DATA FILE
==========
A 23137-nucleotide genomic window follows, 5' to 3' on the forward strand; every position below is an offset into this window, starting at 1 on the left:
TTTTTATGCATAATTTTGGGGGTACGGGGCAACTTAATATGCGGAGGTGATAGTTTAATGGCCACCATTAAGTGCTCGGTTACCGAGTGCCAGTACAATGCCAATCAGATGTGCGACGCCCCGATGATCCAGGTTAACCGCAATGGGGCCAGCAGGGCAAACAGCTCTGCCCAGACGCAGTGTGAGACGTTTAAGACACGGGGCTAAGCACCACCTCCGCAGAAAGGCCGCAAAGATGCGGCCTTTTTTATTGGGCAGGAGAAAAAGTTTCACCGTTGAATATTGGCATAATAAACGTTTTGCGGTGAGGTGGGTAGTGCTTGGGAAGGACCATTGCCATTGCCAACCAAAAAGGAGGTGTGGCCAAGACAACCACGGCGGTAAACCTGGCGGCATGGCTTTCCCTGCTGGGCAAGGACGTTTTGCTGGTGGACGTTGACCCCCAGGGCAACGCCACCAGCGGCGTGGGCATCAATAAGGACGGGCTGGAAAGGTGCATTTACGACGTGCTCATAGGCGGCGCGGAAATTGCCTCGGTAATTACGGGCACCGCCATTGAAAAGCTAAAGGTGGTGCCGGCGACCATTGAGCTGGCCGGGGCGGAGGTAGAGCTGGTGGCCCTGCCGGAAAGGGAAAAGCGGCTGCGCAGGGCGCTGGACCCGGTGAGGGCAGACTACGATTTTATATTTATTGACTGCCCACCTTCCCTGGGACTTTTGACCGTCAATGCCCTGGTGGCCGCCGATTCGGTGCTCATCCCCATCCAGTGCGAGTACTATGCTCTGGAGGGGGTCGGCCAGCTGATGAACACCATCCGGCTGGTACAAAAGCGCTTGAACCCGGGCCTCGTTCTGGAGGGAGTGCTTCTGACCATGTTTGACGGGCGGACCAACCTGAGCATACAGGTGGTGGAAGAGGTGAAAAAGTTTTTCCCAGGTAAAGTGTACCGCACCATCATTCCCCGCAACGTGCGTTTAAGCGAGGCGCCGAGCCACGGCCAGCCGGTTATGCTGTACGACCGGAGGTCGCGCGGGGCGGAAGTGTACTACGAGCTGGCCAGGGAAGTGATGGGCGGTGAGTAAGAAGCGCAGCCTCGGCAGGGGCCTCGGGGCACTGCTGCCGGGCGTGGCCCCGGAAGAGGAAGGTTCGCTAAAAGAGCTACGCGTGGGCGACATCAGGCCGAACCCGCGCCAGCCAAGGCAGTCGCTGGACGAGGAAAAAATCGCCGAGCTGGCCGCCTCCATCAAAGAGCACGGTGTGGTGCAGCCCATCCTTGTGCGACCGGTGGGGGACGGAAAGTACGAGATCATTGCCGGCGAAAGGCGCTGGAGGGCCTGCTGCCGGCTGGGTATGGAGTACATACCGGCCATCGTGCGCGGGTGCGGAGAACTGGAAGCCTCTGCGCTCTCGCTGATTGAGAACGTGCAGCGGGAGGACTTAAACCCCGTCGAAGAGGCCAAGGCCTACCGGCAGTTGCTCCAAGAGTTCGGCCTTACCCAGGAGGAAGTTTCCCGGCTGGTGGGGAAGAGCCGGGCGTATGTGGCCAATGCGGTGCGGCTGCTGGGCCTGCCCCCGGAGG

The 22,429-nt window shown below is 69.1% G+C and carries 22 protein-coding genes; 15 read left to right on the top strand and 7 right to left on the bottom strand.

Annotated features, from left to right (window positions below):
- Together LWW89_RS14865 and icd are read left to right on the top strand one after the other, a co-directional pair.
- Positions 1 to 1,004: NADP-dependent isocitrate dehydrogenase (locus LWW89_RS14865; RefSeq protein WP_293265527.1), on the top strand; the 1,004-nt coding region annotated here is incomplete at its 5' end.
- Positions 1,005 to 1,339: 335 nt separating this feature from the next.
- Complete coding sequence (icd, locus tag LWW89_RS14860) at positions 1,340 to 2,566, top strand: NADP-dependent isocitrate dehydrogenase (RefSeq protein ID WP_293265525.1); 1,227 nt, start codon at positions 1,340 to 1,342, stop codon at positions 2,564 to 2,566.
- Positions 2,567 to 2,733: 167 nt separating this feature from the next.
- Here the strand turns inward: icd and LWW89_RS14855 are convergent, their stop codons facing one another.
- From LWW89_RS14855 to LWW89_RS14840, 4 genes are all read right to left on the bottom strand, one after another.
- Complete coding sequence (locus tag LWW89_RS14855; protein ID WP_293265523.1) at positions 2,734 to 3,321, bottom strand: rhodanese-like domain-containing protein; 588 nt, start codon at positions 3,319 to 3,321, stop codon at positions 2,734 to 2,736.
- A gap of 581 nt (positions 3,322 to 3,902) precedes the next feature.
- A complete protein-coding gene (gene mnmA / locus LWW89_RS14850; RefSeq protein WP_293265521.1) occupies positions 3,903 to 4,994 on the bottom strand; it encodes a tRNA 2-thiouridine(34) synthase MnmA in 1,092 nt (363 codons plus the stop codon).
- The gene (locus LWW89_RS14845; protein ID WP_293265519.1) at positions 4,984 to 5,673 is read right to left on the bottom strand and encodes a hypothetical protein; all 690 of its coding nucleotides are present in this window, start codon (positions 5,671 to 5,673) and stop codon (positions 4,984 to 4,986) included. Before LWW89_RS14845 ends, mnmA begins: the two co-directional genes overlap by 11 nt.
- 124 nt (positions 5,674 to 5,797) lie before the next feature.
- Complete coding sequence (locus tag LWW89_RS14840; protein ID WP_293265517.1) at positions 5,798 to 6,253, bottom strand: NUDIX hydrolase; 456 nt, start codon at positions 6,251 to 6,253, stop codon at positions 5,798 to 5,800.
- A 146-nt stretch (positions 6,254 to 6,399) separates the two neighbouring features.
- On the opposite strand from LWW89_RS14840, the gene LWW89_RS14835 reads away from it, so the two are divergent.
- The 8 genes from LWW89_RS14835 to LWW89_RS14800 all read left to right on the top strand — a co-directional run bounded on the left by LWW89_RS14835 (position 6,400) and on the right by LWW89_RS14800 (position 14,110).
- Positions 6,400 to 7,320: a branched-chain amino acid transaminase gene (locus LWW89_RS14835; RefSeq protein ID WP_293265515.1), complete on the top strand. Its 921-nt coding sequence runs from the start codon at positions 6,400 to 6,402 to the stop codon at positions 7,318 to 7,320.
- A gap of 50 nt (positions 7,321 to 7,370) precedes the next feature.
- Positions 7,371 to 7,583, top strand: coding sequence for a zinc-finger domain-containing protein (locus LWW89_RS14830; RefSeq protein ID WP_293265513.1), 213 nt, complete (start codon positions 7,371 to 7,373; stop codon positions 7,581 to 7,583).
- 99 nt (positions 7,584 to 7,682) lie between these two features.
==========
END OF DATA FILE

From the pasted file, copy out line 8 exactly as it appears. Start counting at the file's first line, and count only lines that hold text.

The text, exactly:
- Complete coding sequence (icd, locus tag LWW89_RS14860) at positions 1,340 to 2,566, top strand: NADP-dependent isocitrate dehydrogenase (RefSeq protein ID WP_293265525.1); 1,227 nt, start codon at positions 1,340 to 1,342, stop codon at positions 2,564 to 2,566.